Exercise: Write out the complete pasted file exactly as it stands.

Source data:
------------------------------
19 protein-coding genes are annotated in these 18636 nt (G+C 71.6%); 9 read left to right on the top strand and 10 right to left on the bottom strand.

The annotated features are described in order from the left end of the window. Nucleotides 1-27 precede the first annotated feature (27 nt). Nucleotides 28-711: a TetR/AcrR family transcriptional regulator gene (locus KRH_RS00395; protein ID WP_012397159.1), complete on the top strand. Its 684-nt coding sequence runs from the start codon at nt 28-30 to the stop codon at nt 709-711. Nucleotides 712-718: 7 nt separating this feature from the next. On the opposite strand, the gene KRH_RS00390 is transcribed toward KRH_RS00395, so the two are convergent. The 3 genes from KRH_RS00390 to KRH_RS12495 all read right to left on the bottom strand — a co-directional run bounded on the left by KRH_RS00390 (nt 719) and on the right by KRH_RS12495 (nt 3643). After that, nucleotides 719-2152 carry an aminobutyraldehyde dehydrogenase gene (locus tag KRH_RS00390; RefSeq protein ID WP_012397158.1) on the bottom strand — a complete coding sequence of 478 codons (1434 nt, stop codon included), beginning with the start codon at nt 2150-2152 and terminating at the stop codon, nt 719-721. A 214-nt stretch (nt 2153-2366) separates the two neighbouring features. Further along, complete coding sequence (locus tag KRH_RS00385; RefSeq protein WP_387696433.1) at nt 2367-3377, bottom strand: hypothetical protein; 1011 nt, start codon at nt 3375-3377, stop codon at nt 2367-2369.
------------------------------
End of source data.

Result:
19 protein-coding genes are annotated in these 18636 nt (G+C 71.6%); 9 read left to right on the top strand and 10 right to left on the bottom strand.

The annotated features are described in order from the left end of the window. Nucleotides 1-27 precede the first annotated feature (27 nt). Nucleotides 28-711: a TetR/AcrR family transcriptional regulator gene (locus KRH_RS00395; protein ID WP_012397159.1), complete on the top strand. Its 684-nt coding sequence runs from the start codon at nt 28-30 to the stop codon at nt 709-711. Nucleotides 712-718: 7 nt separating this feature from the next. On the opposite strand, the gene KRH_RS00390 is transcribed toward KRH_RS00395, so the two are convergent. The 3 genes from KRH_RS00390 to KRH_RS12495 all read right to left on the bottom strand — a co-directional run bounded on the left by KRH_RS00390 (nt 719) and on the right by KRH_RS12495 (nt 3643). After that, nucleotides 719-2152 carry an aminobutyraldehyde dehydrogenase gene (locus tag KRH_RS00390; RefSeq protein ID WP_012397158.1) on the bottom strand — a complete coding sequence of 478 codons (1434 nt, stop codon included), beginning with the start codon at nt 2150-2152 and terminating at the stop codon, nt 719-721. A 214-nt stretch (nt 2153-2366) separates the two neighbouring features. Further along, complete coding sequence (locus tag KRH_RS00385; RefSeq protein WP_387696433.1) at nt 2367-3377, bottom strand: hypothetical protein; 1011 nt, start codon at nt 3375-3377, stop codon at nt 2367-2369.